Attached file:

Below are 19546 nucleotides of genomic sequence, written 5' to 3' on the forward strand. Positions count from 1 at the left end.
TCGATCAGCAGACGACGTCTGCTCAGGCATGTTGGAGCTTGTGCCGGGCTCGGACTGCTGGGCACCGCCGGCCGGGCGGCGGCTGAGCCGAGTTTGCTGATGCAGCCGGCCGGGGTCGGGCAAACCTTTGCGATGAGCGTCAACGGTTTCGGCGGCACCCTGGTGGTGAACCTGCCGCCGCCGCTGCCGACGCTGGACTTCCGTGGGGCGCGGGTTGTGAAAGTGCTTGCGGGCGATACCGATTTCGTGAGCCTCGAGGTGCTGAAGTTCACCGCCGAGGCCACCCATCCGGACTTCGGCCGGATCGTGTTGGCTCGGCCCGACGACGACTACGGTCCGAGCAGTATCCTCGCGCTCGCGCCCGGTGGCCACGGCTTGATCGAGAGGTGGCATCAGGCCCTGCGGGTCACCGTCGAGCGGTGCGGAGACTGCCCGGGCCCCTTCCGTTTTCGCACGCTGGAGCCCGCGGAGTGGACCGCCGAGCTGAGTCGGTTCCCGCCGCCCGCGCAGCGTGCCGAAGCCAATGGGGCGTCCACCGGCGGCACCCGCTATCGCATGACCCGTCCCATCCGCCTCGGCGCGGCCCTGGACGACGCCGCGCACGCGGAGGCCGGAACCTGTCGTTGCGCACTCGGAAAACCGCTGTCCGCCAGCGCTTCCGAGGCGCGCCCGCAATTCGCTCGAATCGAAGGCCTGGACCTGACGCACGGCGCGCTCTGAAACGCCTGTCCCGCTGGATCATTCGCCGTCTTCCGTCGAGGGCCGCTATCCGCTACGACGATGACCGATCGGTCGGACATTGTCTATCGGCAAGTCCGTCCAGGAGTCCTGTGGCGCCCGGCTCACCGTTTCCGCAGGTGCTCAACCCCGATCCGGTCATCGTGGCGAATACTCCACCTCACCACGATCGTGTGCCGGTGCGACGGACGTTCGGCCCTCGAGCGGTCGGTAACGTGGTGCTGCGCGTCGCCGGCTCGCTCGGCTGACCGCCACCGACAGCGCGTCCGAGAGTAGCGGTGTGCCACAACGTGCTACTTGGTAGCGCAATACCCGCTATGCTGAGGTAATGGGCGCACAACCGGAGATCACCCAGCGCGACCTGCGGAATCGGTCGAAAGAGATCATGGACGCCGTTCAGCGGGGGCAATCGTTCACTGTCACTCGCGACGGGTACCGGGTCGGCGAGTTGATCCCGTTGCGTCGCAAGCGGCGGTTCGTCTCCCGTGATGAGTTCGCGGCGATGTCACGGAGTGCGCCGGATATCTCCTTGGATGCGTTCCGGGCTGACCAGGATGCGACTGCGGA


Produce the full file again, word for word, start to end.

Below are 19546 nucleotides of genomic sequence, written 5' to 3' on the forward strand. Positions count from 1 at the left end.
TCGATCAGCAGACGACGTCTGCTCAGGCATGTTGGAGCTTGTGCCGGGCTCGGACTGCTGGGCACCGCCGGCCGGGCGGCGGCTGAGCCGAGTTTGCTGATGCAGCCGGCCGGGGTCGGGCAAACCTTTGCGATGAGCGTCAACGGTTTCGGCGGCACCCTGGTGGTGAACCTGCCGCCGCCGCTGCCGACGCTGGACTTCCGTGGGGCGCGGGTTGTGAAAGTGCTTGCGGGCGATACCGATTTCGTGAGCCTCGAGGTGCTGAAGTTCACCGCCGAGGCCACCCATCCGGACTTCGGCCGGATCGTGTTGGCTCGGCCCGACGACGACTACGGTCCGAGCAGTATCCTCGCGCTCGCGCCCGGTGGCCACGGCTTGATCGAGAGGTGGCATCAGGCCCTGCGGGTCACCGTCGAGCGGTGCGGAGACTGCCCGGGCCCCTTCCGTTTTCGCACGCTGGAGCCCGCGGAGTGGACCGCCGAGCTGAGTCGGTTCCCGCCGCCCGCGCAGCGTGCCGAAGCCAATGGGGCGTCCACCGGCGGCACCCGCTATCGCATGACCCGTCCCATCCGCCTCGGCGCGGCCCTGGACGACGCCGCGCACGCGGAGGCCGGAACCTGTCGTTGCGCACTCGGAAAACCGCTGTCCGCCAGCGCTTCCGAGGCGCGCCCGCAATTCGCTCGAATCGAAGGCCTGGACCTGACGCACGGCGCGCTCTGAAACGCCTGTCCCGCTGGATCATTCGCCGTCTTCCGTCGAGGGCCGCTATCCGCTACGACGATGACCGATCGGTCGGACATTGTCTATCGGCAAGTCCGTCCAGGAGTCCTGTGGCGCCCGGCTCACCGTTTCCGCAGGTGCTCAACCCCGATCCGGTCATCGTGGCGAATACTCCACCTCACCACGATCGTGTGCCGGTGCGACGGACGTTCGGCCCTCGAGCGGTCGGTAACGTGGTGCTGCGCGTCGCCGGCTCGCTCGGCTGACCGCCACCGACAGCGCGTCCGAGAGTAGCGGTGTGCCACAACGTGCTACTTGGTAGCGCAATACCCGCTATGCTGAGGTAATGGGCGCACAACCGGAGATCACCCAGCGCGACCTGCGGAATCGGTCGAAAGAGATCATGGACGCCGTTCAGCGGGGGCAATCGTTCACTGTCACTCGCGACGGGTACCGGGTCGGCGAGTTGATCCCGTTGCGTCGCAAGCGGCGGTTCGTCTCCCGTGATGAGTTCGCGGCGATGTCACGGAGTGCGCCGGATATCTCCTTGGATGCGTTCCGGGCTGACCAGGATGCGACTGCGGA